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Writing for MakeUseOf means that, as an author, I get through a lot of coffee, a lot of software and a lot of screenshots. Regardless of the operating system I’m using, if I’m reviewing software, rounding up websites or showing off tips and tricks then I’m going to be including screenshots to better illustrate the product or process.
I learned pretty quickly that through the wonders of batch conversion that you can save yourself precious time when it comes to image processing. One free solution for such a task is XnConvert, a cross-platform tool that is perfect for those of you who find themselves knee-deep in photos, screenshots or other images.
For the purpose of this review I will be using the Mac version and while there may be some subtle differences from the Windows and Linux flavours, the core features and workflow are identical.
Image Processing With XnConvert
An image processor takes a number of source images, processes them according to your preferences and then spits them out again in a format of your choosing. It all sounds simple enough, but there is a surprising lack of good free tools for the job. Paint.NET, the best free Photoshop equivalent for the Windows platform requires additional plugins, and The GIMP’s documentation only covers the command line.
XnConvert is as easy to use as it is powerful. It supports a wide range of input and output formats (the latter of which I will get to later) including Camera RAW for a variety of manufacturers (like .NEF for Nikon owners and .CR2 for Canon), .SVG, Photoshop (.PSD) files, Adobe Illustrator (.AI) and vector (.EPS) files and even PDF documents. You can view the full list of read/write file types .
On the Mac version I’ve been using recently it’s possible to drag files directly into the main Input tab or specify files and folders in the traditional manner using the buttons provided. Once you’ve got your source files it’s a simple case of advancing to the Actions tab where you can choose exactly what you want to do with your image.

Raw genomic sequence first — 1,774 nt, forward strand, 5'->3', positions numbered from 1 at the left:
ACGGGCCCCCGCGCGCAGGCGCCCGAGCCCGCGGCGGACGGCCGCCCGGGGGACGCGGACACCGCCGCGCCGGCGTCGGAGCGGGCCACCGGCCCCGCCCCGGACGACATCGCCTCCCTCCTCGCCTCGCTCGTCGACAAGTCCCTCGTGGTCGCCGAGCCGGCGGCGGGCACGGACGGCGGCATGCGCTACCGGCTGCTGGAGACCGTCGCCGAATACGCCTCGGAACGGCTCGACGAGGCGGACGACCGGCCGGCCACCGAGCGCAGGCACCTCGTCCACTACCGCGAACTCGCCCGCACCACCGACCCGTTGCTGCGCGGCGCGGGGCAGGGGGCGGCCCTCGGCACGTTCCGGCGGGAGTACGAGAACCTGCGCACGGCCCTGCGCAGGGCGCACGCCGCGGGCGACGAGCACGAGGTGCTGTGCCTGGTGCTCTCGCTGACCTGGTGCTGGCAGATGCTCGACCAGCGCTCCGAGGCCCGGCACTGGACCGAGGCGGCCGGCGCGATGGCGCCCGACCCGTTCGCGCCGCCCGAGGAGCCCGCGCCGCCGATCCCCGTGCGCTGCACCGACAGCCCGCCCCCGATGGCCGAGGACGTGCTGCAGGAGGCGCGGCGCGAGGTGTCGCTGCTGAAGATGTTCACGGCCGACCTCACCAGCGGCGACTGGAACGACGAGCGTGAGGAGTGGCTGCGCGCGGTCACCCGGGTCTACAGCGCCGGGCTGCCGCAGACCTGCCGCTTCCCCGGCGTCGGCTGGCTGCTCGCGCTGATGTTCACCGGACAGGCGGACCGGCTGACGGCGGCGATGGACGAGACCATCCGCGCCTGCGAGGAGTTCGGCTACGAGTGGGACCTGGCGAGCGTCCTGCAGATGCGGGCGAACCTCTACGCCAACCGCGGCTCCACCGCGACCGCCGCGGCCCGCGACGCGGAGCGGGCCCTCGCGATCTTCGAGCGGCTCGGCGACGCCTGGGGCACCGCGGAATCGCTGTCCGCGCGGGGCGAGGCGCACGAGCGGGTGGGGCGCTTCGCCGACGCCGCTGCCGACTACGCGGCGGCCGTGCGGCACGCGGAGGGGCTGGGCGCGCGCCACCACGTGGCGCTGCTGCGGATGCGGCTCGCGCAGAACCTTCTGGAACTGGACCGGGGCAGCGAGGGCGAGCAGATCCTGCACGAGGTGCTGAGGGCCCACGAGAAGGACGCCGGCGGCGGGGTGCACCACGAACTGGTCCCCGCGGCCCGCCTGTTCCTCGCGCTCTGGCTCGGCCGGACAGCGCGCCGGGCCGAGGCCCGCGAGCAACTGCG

Actions & Output
The Actions tab is separated into three areas: Processing, Parameters and Preview. Choose an action from the Parameters panel in order to see available Parameters. Depending on the action there may be a lot of different settings to choose from as XnConvert doesn’t hold back on the detail, which is great but can catch you out at times. I learned that when reducing a batch of mixed-size images to a set size you need to make sure Reduce Only is set in Enlarge/Reduce for the Resize action, else it will upscale your small images and shrink your larger images.
You can stack effects, with the stack directly impacting the outcome, so the order in which you add effects plays a large part in the outcome. For this reason, it’s possible to adjust the order in which effects are applied by dragging. There are a good range of effects, separated into four separate menus:
- Image – featuring staples like resize, crop, rotate, vignette and the ability to add a mask of your choosing.
- Map – including creating a negative image, adjusting levels, sepia, saturation and control over shadows and highlights.
- Filter – such as adding blur, sharpening, embossing, edge detection and softening.
- Misc – for more “creative” effects like swirls, waves, adding bloom, noise and some other effects that are quite fun.
Nearly all of the filters you would find in Photoshop are included in some form or another, which is quite an accomplishment for such a free tool. It’s fun exploring what’s possible and seeing what you can get XnConvert to do, and also reassuring to know that the basics are all included and pretty much foolproof.
The Preview area allows you to cycle through your input images to see what the finished results will look like. From there, it’s on to the Output tab which is the final stage before converting your images. Much like input options, there is a large array of output filetypes to choose from, many of which come with extra parameters for compression, interlacing and so on – but unfortunately no maximum file size option. All that’s left to do then is click Convert at which point the status window pops up and the magic happens.
XnConvert isn’t perfect, but it is very good at saving you time when it comes to image processing. In the Mac version it would be nice to include the ability to drag images onto the icon in your dock and in my experience XnConvert doesn’t handle the conversion from transparent PNG to JPG too well, with gradiented areas resulting in unsightly black splodges when I’d rather the gradient appear against a white background (case in point – OS X “floating” screenshots).
All in all though it’s a great free program that’s foolproof in many respects, and I know I won’t be looking for another image processor to batch-convert files or resize images for a long time.